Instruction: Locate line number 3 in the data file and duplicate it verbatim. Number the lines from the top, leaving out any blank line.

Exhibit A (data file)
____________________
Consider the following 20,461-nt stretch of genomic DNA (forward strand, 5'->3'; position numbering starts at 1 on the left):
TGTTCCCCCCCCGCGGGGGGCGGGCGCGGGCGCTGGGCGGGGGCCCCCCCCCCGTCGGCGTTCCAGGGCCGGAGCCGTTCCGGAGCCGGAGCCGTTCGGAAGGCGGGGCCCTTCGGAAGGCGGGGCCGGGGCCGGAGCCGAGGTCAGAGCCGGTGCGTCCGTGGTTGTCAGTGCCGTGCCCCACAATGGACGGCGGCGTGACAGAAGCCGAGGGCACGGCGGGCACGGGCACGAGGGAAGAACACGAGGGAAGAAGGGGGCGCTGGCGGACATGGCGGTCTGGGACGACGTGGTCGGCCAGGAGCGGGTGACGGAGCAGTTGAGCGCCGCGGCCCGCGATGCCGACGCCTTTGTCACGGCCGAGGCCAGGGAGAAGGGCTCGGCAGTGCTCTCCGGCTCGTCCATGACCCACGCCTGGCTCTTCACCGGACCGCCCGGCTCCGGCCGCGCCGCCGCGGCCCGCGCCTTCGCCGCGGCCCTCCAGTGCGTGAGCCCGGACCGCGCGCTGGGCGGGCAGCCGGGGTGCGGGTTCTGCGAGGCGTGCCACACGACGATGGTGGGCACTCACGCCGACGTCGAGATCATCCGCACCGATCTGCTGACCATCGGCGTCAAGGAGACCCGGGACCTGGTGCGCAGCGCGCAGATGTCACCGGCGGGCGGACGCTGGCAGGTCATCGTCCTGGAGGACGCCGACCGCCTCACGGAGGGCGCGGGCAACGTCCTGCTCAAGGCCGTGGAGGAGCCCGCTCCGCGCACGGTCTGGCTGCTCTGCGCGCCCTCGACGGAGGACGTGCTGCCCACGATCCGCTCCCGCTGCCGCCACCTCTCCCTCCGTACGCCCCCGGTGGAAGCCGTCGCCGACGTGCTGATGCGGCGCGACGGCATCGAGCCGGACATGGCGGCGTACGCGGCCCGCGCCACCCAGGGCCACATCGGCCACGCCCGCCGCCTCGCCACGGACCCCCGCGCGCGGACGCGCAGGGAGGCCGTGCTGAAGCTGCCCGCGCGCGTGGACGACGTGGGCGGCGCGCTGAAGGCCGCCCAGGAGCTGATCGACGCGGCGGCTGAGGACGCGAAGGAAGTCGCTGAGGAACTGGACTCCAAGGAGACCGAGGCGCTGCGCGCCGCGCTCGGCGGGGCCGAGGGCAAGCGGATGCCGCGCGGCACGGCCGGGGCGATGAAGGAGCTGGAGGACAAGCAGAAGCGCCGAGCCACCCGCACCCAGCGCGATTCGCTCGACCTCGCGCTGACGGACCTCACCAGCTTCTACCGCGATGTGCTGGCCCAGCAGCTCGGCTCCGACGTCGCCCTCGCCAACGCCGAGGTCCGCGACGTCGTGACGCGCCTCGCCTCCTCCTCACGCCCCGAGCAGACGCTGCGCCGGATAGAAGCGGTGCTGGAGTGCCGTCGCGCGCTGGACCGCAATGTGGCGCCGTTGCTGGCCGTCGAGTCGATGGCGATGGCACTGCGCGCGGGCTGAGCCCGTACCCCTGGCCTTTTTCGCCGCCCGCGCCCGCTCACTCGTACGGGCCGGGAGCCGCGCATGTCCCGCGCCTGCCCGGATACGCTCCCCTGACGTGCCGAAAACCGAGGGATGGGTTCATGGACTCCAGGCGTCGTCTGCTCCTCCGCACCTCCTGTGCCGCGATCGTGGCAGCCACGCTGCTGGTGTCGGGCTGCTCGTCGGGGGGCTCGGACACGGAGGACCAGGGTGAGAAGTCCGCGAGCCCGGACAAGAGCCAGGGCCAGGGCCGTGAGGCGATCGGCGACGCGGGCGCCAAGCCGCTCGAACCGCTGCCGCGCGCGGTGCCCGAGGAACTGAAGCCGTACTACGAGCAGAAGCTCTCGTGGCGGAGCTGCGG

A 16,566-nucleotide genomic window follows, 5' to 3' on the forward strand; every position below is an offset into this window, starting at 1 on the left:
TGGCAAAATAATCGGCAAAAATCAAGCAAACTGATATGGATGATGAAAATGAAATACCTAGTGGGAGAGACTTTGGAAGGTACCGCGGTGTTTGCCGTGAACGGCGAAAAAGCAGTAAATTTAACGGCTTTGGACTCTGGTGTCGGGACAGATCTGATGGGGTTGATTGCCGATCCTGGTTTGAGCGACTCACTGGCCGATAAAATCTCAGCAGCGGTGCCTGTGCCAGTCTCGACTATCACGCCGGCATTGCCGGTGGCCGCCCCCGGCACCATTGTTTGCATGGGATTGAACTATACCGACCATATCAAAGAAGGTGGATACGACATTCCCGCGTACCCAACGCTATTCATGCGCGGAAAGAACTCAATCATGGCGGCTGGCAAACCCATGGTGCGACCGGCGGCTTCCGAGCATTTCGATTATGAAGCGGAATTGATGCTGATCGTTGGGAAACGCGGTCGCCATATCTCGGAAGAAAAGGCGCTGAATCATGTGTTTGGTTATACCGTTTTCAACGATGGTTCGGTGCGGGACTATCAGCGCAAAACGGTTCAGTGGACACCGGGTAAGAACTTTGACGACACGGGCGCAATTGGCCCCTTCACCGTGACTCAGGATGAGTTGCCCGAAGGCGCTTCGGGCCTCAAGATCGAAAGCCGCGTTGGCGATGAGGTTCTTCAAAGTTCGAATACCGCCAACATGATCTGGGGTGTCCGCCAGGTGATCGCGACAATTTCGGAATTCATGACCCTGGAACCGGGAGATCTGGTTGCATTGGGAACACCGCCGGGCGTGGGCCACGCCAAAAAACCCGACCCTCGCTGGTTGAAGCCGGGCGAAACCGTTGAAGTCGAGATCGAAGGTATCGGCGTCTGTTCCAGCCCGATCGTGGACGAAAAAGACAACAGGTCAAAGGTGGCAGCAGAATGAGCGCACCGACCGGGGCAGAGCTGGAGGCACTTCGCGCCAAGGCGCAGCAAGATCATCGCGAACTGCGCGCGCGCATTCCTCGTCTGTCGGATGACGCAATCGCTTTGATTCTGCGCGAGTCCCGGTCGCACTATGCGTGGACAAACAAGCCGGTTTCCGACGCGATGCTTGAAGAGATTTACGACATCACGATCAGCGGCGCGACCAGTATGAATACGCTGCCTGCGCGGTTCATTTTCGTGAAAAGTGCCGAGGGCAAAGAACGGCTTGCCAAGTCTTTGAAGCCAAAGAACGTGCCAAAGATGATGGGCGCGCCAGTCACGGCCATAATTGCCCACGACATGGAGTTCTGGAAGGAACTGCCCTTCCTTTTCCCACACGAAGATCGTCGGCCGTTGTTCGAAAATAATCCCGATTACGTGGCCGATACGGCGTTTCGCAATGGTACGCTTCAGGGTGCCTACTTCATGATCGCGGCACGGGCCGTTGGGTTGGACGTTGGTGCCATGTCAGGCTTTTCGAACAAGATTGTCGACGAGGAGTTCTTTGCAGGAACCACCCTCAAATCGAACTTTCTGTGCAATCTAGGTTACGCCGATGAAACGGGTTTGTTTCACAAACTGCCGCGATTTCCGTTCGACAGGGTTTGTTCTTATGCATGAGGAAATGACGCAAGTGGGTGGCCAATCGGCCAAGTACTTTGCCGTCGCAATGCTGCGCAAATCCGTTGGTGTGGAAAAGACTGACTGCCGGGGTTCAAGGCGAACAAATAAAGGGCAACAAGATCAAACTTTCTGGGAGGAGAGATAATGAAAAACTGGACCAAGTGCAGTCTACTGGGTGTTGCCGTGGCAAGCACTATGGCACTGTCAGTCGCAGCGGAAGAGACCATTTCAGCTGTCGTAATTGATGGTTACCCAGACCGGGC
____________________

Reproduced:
A 16,566-nucleotide genomic window follows, 5' to 3' on the forward strand; every position below is an offset into this window, starting at 1 on the left: